Options to stay sharp in the off season.
by Joe Carlos
Those of us who live north of the Mason-Dixon Line experience long hard winters that are not conducive to outdoor shooting. While ice skating is not as common these days as it was back in my misspent youth, skiing, snowmobiling, and ice fishing are all popular. None of those activities require the fine motor skills of delivering an accurate shot, however, and that is difficult to do outdoors in sub zero weather. Those of us in the north found ways decades ago to shoot indoors during the winter. Some of us have ranges right in our basements.
For those whose architecture (or the missus) doesn’t support that, we have lots of gun clubs with indoor ranges, commonly at 50 feet with .22 LR. Some indoor ranges allow centerfire pistol shooting but it is not unusual for “hardball” (Full Metal Jacket) ammo to be discriminated against. Many indoor ranges run leagues, hosting local and postal matches. Other shooters view indoor shooting as an off-season opportunity to retain their skills until they can get back outdoors at longer distances. They prefer their indoor firearm to resemble outdoor, long distance guns. Not long after the Colt .45 was adopted as our official service pistol in 1911 it became extremely popular in outdoor NRA bullseye shooting. Shooters wanted a similar pistol in .22 LR with the same trigger pull, sights, and ergonomics as the .45 and Colt gave it to them. Called the Ace, the .22 pistol went through various design changes over the years.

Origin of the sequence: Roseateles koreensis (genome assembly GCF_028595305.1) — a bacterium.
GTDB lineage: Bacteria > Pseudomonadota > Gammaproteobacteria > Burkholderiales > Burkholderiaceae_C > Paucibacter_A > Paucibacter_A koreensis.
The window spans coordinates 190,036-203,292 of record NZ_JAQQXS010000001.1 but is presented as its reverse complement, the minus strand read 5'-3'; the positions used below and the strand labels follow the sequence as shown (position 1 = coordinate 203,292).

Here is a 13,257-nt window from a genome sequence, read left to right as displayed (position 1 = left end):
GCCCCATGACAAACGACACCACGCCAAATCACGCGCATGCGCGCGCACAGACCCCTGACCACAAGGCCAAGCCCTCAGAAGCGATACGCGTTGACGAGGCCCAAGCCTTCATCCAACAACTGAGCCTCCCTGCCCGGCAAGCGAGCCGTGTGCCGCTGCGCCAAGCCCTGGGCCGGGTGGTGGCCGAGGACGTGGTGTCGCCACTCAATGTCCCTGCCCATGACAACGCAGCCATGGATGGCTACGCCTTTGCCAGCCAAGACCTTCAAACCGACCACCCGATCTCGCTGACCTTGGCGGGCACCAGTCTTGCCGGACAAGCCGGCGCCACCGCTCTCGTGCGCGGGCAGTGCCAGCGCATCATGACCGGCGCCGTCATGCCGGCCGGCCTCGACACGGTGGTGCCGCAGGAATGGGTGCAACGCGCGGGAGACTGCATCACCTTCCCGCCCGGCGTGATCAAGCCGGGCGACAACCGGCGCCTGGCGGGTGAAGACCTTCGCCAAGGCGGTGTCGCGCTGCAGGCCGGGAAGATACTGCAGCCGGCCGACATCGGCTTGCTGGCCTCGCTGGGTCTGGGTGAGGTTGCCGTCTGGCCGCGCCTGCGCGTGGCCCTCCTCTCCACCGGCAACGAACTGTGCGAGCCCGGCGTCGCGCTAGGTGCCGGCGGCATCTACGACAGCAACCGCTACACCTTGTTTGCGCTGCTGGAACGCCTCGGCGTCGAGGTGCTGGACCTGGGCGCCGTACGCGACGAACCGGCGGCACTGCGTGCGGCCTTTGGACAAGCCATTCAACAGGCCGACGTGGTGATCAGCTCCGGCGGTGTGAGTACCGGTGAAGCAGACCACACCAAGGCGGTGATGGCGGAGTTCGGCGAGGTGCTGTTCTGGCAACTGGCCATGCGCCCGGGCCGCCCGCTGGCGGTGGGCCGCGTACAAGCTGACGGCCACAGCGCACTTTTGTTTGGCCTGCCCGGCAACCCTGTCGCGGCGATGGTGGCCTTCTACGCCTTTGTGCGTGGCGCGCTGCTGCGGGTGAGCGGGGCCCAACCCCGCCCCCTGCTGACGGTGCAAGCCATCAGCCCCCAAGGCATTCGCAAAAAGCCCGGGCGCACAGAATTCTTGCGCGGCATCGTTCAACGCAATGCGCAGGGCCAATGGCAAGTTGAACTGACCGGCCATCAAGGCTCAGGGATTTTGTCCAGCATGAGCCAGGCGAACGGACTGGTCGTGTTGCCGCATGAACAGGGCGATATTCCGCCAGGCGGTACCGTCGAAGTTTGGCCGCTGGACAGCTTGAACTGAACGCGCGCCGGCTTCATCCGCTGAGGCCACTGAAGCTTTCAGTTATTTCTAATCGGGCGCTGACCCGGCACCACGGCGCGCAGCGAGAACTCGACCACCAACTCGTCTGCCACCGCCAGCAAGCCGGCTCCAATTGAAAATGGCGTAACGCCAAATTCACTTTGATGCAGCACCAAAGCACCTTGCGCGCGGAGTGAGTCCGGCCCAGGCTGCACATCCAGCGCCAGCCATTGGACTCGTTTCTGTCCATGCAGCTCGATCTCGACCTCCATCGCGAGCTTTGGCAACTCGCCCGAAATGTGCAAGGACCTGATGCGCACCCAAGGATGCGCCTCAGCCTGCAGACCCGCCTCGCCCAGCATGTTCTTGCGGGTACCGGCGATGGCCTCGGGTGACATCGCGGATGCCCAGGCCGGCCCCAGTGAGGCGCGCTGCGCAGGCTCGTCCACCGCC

The use of .22 LR military training rifles was widespread worldwide. My father brought back a German .22 LR single shot training rifle that looks and feels like a 98 Mauser following WWII. Not long after Eugene Stoner worked out the design of the AR-15, Colt came out with a .22 LR conversion for it. All the owner had to do was replace the bolt carrier and magazine with the .22 LR units. Unfortunately, accuracy of these AR-15 conversions was never very good.
Read more in the October 2015 issue.